Ople Center lauds OWWA’s decision to recall welfare officer from Jordan
The Blas F. Ople Policy Center, a non-profit organization that assists distressed overseas Filipino workers, lauded Overseas Workers Welfare Administration Chief Carmelita Dimzon for issuing a recall order for a welfare officer based in Jordan based on individual formal complaints the recently repatriated OFWs lodged.
Aside from five earlier complainants, the Ople Center in partnership with the Sagip OFW Program of Senator Manny Villar, assisted three more complainants in executing sworn affidavits citing Welfare Officer Carmelita Mag-uyon for neglect of duty and gross misconduct.
“The stories of eight repatriated workers were consistent and had a common pattern. They alleged that Welfare Officer Mag-uyon advised them to go back to their abusive employers or pay back the cost of deployment which obviously these women could not afford to do. This goes against the mandate of a welfare officer which is to care for and defend the rights of distressed overseas workers especially those trapped in situations of forced labor trafficking,” Susan Ople, president of the BFO Center, said.
Thea E., one of the three new complainants, said that Mag-uyon sided with her female employer in a meeting to resolve their dispute despite the OFW’s fears for her personal safety after her male employer exposed his private parts to her.
“She (Welfare Officer Mag-uyon) insisted that I go back to work or pay the deployment costs of my employer otherwise I’ll go to prison,” Thea recalled in her affidavit. When she refused, the welfare officer surrendered Thea to the police where she was imprisoned for 11 days. While in prison, Thea was maltreated by members of the Jordanian police and was forced to go back to her employer. Upon her return, she was locked up in a room on the fourth floor of the household.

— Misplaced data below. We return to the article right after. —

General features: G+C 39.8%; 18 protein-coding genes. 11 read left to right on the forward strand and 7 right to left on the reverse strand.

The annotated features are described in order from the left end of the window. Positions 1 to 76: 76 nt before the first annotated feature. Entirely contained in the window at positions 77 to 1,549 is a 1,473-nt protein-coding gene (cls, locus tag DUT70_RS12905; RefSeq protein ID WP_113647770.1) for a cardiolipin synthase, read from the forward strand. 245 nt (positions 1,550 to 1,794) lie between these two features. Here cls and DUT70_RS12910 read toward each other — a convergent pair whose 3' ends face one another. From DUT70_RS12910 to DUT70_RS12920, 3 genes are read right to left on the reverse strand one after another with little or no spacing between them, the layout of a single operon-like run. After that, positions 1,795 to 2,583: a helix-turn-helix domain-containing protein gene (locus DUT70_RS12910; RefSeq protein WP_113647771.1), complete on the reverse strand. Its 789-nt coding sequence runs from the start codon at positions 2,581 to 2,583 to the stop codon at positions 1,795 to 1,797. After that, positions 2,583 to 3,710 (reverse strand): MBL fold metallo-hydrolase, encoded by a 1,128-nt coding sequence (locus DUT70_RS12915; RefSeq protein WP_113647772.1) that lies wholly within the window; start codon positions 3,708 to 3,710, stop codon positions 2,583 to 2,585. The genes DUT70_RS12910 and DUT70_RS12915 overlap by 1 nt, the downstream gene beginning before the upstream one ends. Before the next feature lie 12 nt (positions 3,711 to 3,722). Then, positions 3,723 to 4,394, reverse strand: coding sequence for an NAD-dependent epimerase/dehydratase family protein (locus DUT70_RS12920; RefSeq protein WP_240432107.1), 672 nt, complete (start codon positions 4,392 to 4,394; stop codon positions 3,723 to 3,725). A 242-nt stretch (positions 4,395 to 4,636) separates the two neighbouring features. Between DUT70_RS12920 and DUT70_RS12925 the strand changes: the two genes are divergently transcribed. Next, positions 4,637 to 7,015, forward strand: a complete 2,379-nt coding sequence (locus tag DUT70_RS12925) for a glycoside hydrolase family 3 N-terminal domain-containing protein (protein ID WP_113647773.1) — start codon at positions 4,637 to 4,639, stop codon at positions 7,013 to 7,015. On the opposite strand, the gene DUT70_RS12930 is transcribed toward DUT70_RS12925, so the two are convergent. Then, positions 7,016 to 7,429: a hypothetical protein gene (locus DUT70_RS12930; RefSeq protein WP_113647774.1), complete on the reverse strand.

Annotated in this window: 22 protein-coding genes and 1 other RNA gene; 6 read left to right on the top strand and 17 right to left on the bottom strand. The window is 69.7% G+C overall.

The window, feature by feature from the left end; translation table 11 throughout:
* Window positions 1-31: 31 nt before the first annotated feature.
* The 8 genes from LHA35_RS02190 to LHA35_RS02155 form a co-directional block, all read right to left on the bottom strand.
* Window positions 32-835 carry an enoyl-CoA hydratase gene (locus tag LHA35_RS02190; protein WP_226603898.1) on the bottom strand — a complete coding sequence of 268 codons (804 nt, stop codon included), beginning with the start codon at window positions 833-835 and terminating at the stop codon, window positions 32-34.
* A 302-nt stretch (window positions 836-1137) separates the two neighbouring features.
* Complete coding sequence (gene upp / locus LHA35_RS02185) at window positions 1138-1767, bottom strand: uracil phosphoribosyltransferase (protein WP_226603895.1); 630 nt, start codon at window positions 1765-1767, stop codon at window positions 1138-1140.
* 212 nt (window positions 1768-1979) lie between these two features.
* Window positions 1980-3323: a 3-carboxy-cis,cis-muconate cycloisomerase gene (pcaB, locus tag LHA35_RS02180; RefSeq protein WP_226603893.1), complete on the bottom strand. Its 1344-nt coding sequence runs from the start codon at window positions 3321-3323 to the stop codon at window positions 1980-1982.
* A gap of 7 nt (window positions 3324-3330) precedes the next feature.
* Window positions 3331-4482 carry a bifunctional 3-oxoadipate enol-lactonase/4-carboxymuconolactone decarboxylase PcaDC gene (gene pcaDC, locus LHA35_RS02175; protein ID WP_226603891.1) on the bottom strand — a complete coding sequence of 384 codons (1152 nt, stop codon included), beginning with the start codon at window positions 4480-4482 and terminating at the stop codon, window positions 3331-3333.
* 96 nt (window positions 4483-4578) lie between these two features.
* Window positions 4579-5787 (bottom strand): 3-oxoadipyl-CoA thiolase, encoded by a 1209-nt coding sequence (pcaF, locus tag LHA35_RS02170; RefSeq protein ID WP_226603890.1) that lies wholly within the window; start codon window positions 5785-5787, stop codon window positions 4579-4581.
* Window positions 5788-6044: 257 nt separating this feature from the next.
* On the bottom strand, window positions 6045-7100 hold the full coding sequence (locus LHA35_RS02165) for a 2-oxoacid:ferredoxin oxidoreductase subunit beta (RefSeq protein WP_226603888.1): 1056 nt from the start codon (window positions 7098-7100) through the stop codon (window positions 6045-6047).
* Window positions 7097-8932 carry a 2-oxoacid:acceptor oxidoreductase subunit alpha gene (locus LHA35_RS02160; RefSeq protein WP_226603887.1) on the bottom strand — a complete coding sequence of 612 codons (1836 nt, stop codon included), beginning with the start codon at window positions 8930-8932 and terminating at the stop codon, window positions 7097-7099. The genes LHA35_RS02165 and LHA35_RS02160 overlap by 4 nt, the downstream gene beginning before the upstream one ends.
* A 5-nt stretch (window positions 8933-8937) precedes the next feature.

Thea had to take down the curtains, tie the ends, and use it as a ladder so she could climb down and escape at midnight. She took a cab and headed for the Philippine Embassy at around 1.30 AM. Upon hearing of her plight especially on the hands of the police, the welfare officer treated her more kindly, Thea told the Ople Center.
Another complainant, Wilma S., said she was physically abused by her employers and fed spoiled food and at times, was not allowed to eat at all. This forced her to escape and return to her Jordanian agency. Unfortunately, the agency negotiated with her employers that she would be returned and made to work for one year to pay off the deployment costs. Wilma found a way to escape and seek refuge at OWWA’s Bahay Kalinga in Jordan.
According to the distressed OFW, the welfare officer asked her for $500 as payment for an air ticket to the Philippines. She was also instructed to go to the police station to face charges filed against her by her employers. In the end, the said OWWA officer relented and included Wilma in the list of OFWs whose repatriation costs would be shouldered by her agency.
The Blas F. Ople Center also expressed gratitude to the Office of Senator Manny Villar for providing the eight complainants with a lawyer. “Having a lawyer to guide them and advise them of their rights under the law emboldened these women to file their complaints. Our next step is to help these women get back on their feet again in partnership with the labor department and OWWA,” Ople, a former labor undersecretary, said.